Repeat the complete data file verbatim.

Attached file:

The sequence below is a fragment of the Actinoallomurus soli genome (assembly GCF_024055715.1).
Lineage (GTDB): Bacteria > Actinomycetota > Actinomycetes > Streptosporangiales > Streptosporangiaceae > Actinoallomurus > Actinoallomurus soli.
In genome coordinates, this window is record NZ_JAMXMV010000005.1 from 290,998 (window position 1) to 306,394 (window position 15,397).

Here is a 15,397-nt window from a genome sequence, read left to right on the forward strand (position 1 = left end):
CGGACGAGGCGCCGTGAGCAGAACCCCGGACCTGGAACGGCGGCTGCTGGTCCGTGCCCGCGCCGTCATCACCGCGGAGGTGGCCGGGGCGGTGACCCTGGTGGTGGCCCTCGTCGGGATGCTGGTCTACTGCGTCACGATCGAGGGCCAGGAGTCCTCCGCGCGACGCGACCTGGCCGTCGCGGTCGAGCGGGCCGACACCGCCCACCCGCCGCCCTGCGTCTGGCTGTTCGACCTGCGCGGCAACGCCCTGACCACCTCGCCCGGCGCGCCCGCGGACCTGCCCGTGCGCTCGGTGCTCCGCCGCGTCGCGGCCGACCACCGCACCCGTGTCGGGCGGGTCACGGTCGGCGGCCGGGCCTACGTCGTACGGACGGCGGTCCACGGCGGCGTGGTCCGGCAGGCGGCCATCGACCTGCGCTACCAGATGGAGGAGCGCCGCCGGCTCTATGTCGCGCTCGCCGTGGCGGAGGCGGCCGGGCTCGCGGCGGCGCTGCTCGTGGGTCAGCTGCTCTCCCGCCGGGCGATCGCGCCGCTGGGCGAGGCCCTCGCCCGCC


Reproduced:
The sequence below is a fragment of the Actinoallomurus soli genome (assembly GCF_024055715.1).
Lineage (GTDB): Bacteria > Actinomycetota > Actinomycetes > Streptosporangiales > Streptosporangiaceae > Actinoallomurus > Actinoallomurus soli.
In genome coordinates, this window is record NZ_JAMXMV010000005.1 from 290,998 (window position 1) to 306,394 (window position 15,397).

Here is a 15,397-nt window from a genome sequence, read left to right on the forward strand (position 1 = left end):
CGGACGAGGCGCCGTGAGCAGAACCCCGGACCTGGAACGGCGGCTGCTGGTCCGTGCCCGCGCCGTCATCACCGCGGAGGTGGCCGGGGCGGTGACCCTGGTGGTGGCCCTCGTCGGGATGCTGGTCTACTGCGTCACGATCGAGGGCCAGGAGTCCTCCGCGCGACGCGACCTGGCCGTCGCGGTCGAGCGGGCCGACACCGCCCACCCGCCGCCCTGCGTCTGGCTGTTCGACCTGCGCGGCAACGCCCTGACCACCTCGCCCGGCGCGCCCGCGGACCTGCCCGTGCGCTCGGTGCTCCGCCGCGTCGCGGCCGACCACCGCACCCGTGTCGGGCGGGTCACGGTCGGCGGCCGGGCCTACGTCGTACGGACGGCGGTCCACGGCGGCGTGGTCCGGCAGGCGGCCATCGACCTGCGCTACCAGATGGAGGAGCGCCGCCGGCTCTATGTCGCGCTCGCCGTGGCGGAGGCGGCCGGGCTCGCGGCGGCGCTGCTCGTGGGTCAGCTGCTCTCCCGCCGGGCGATCGCGCCGCTGGGCGAGGCCCTCGCCCGCC